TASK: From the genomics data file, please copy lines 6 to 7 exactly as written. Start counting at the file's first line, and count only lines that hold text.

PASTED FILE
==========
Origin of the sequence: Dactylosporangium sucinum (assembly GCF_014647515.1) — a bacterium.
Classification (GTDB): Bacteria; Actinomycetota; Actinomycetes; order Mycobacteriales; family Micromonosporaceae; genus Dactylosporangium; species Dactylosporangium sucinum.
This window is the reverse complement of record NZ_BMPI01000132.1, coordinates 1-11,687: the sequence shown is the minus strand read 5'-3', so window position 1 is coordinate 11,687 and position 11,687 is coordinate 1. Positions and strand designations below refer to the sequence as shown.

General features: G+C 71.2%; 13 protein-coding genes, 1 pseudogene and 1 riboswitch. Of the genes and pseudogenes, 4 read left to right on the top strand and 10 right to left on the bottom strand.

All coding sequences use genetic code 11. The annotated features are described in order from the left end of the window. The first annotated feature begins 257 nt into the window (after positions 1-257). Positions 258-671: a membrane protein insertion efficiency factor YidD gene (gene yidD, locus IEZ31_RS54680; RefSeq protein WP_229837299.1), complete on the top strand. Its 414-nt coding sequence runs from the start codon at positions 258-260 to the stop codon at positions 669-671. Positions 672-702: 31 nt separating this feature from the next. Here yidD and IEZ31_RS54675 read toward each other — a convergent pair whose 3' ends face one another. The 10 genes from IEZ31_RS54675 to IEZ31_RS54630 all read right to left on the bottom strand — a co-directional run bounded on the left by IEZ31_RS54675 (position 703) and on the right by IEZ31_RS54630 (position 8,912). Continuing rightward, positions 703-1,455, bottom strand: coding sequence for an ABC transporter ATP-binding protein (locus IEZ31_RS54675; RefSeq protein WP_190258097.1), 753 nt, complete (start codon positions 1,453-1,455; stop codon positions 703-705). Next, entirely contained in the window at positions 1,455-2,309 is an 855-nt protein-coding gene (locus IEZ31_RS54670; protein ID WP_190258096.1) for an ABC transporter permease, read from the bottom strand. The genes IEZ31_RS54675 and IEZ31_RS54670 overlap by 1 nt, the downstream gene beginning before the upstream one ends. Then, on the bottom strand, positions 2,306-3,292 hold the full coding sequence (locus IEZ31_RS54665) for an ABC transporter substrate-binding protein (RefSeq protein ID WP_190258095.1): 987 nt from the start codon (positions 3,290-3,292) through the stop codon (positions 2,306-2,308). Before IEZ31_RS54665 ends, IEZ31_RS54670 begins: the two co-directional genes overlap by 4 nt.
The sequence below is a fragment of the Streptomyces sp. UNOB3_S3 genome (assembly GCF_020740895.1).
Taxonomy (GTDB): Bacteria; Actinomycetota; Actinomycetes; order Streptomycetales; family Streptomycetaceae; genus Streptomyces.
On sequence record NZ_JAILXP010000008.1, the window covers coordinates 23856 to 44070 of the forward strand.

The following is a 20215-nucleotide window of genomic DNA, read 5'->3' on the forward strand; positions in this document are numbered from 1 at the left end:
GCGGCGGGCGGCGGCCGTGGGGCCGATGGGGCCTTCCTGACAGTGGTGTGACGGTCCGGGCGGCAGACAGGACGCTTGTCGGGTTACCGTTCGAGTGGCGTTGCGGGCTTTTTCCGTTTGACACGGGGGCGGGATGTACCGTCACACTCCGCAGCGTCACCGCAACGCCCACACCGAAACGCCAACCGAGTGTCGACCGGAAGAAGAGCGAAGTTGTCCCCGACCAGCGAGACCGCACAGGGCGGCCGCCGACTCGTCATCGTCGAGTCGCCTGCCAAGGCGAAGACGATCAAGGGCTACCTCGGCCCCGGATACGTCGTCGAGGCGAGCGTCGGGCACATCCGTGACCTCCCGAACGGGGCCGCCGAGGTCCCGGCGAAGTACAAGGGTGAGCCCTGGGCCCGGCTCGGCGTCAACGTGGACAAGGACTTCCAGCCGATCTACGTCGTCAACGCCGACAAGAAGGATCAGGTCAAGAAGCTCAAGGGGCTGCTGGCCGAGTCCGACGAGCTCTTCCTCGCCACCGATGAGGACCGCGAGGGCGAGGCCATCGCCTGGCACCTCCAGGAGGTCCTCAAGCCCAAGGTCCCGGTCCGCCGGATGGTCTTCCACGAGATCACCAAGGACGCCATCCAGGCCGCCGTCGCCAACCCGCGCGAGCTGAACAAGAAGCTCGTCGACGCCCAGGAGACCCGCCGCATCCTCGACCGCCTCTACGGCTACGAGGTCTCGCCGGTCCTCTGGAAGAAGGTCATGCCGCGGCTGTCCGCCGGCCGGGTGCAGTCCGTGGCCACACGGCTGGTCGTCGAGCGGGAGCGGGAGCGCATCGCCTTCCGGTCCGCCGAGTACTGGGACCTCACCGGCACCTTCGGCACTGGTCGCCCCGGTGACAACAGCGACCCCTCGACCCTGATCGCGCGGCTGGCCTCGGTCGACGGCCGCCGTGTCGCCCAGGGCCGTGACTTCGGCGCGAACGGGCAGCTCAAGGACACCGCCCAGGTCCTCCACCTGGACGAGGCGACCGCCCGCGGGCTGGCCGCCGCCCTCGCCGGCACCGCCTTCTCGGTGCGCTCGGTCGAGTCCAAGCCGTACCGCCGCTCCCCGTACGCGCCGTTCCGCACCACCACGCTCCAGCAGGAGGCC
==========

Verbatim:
The sequence below is a fragment of the Streptomyces sp. UNOB3_S3 genome (assembly GCF_020740895.1).
Taxonomy (GTDB): Bacteria; Actinomycetota; Actinomycetes; order Streptomycetales; family Streptomycetaceae; genus Streptomyces.